The beach at Kalithea, a short drive south of the city of Rhodes, is adjacent to several coves that offer good swimming and snorkeling. Tsambika, a bit further on, has golden sand lapped by turquoise water. 

Despite the allure of soft sand and searing sun, Fyllis and I managed to tear ourselves away from such pleasures to delve further into the historic sights of Rhodes. Driving through the countryside, over roads that snake over rolling hills and low mountains, we passed through landscapes changing from arid, rocky terrain near the coastline to verdant forests of the interior.

Goats seemed to be everywhere, grazing on grass at the foot of fruit trees and in olive groves, and tethered anywhere there’s a tiny plot of grass.

Pausing for a stroll through the extensive ruins of ancient Kamiros immersed us in the lifestyle of the original inhabitants during the 6th and 5th centuries B.C.E., when it was a thriving city. The site spills dramatically down a hill overlooking the sea.

On the top level stood a temple complex of Athena, from which the revered goddess could gaze out over the setting. A covered reservoir, large enough to supply several hundred families, furnished water through a system of underground terra cotta pipes.

The main settlement, on a lower terrace, consisted of a grid of streets and houses adorned with mosaic floors and painted wall decorations. The remains of public baths include hot and cold chambers, and an underground system for heating the rooms.

Mountain village life

Tiny, unspoiled mountain villages are scattered throughout Rhodes. In many ways they have changed little over the generations. Things move at a slow pace (except when people are driving a car or motorbike).

Many town folk cling stubbornly and proudly to their traditional ways, while a few take advantage of the influence of tourism by opening a small shop or restaurant with a few outside tables.

Archangelos, the largest village on the island, covers a low plateau rimmed by mountains. Its residents are known as master artisans who make pottery and weave carpets and tapestries using the same time-honored methods as their forebears.

Anyone driving into the village of Appolonia need only follow the wonderful aroma to find the little bakery of the same name. The nine women who own the enterprise bake breads and cakes that were mentioned in The Iliad, Homer’s epic poem about the Trojan War, using recipes handed down by generations of local families.

They also make and sell olive oil and liqueurs. If you’re ever there, be sure to sample the melekouni, a sweet pastry revered in Homer’s texts, and “spoon sweet,” a popular Greek dessert flavored with a variety of fruits.

Kritinia is one of the prettiest villages on Rhodes. Perched upon a hillside, the town of about 550 inhabitants offers panoramic views of the sea in one direction and, in the other, of Mount Attavyros, at 3,985 feet the tallest spot on the island. Those who hike or drive up the mountain find ruins of a temple to Zeus.

Tavernas and churches

For an excellent meal, and an opportunity for pleasant encounters with friendly locals, stop at one of the small tavernas that you pass when driving between and through the villages.

In many cases, the owners are the cooks and wait staff. Even if they speak no English, they will go out of their way to help you order. Several times we were invited into the kitchen to see what was available and point to what we wanted.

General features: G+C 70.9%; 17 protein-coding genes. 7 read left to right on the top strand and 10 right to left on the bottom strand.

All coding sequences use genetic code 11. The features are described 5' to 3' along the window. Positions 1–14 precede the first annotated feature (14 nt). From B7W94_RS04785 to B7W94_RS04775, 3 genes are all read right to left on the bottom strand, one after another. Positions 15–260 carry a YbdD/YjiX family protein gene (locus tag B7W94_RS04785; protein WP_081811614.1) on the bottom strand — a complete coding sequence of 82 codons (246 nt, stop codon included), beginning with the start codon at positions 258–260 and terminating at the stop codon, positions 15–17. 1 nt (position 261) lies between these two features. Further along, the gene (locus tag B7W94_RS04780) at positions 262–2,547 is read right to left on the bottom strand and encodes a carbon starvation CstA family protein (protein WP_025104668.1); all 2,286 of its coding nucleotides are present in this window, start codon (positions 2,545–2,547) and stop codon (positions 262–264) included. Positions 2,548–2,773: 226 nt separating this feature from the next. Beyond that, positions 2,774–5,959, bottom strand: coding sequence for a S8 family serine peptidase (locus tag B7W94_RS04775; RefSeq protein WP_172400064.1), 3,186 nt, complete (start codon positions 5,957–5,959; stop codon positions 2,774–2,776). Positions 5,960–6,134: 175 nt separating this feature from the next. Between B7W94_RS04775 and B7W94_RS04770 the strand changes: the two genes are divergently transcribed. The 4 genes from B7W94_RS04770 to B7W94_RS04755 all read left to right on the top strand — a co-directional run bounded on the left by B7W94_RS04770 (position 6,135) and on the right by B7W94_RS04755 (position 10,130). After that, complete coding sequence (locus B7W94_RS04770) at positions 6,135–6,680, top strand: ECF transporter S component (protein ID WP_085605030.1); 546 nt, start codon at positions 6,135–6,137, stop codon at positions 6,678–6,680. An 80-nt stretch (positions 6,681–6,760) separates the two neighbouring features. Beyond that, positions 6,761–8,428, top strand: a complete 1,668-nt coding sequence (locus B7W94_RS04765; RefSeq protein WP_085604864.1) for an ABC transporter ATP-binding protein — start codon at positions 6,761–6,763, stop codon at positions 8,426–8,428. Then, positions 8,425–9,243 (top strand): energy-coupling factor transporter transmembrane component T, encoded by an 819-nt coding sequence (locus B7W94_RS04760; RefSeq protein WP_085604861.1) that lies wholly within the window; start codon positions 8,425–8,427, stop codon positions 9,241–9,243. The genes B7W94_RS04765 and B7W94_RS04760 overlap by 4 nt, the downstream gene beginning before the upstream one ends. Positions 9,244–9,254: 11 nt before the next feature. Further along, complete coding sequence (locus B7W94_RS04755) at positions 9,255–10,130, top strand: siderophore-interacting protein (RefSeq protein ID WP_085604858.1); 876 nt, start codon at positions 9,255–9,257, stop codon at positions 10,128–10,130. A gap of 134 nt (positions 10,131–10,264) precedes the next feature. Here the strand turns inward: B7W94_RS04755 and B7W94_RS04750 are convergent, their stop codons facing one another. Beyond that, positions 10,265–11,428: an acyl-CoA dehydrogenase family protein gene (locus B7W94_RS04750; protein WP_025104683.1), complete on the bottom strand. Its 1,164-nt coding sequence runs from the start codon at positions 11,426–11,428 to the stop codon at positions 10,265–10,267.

Almost as ubiquitous throughout Rhodes as tavernas are churches, and they come in all ages and sizes. While guidebooks describe the major religious edifices that attract most visitors, including ruins from centuries past, Fyllis and I found especially inviting the tiny white chapels that are scattered around the island. 

Many of these little structures, some of which can accommodate only a handful of worshippers, are located along isolated side roads in rural areas. Such miniscule places of worship stand in contrast to massive cathedral-like buildings that date back to times when Rhodes was a power in the ancient world.

The atmosphere in the cities of Rhodes and Lindos is very different from that experienced in villages elsewhere on the island. That diversity accounts for much of the appeal of the island, and introduces those who go there to much that Greece has to offer.

If you go

While any time is a good time to visit Rhodes, mid-summer has the highest daytime temperatures and largest crowds, and the most rain falls between October and March. Early spring and late fall are perhaps the best times to go.

Unrest in Greece has been in the news recently, but it has primarily been confined to Athens. We encountered none on Rhodes, where life went on as always, and have heard about none there since our return home.

We stayed for a week in the city of Rhodes and for another week in Lindos. The Hotel Atlantis in Rhodes is well located in the old section of the city, a short walk from the beach and near a number of tavernas.

Rooms are not large but are clean and modern. Double room prices, including a lavish breakfast, begin at about $175 (depending on the exchange rate). For more information, log onto www.atlantisgroup.gr.

At a rate of about $85 for two people, including both breakfast and dinner, the Lindos Sun hotel is a real bargain. It is perched on a hill with a beautiful view of the sea, and has good-sized rooms, a swimming pool, and a pleasant terrace and outside bar. The hotel is open from May through October. For more information, log onto www.lindos-sun.com.

Lufthansa has the lowest roundtrip fare from the Washington area to Rhodes in mid-March, $976 from Dulles International Airport.

For more information, call the Greek National Tourism Organization at (212) 421-5777 or log onto www.visitgreece.gr.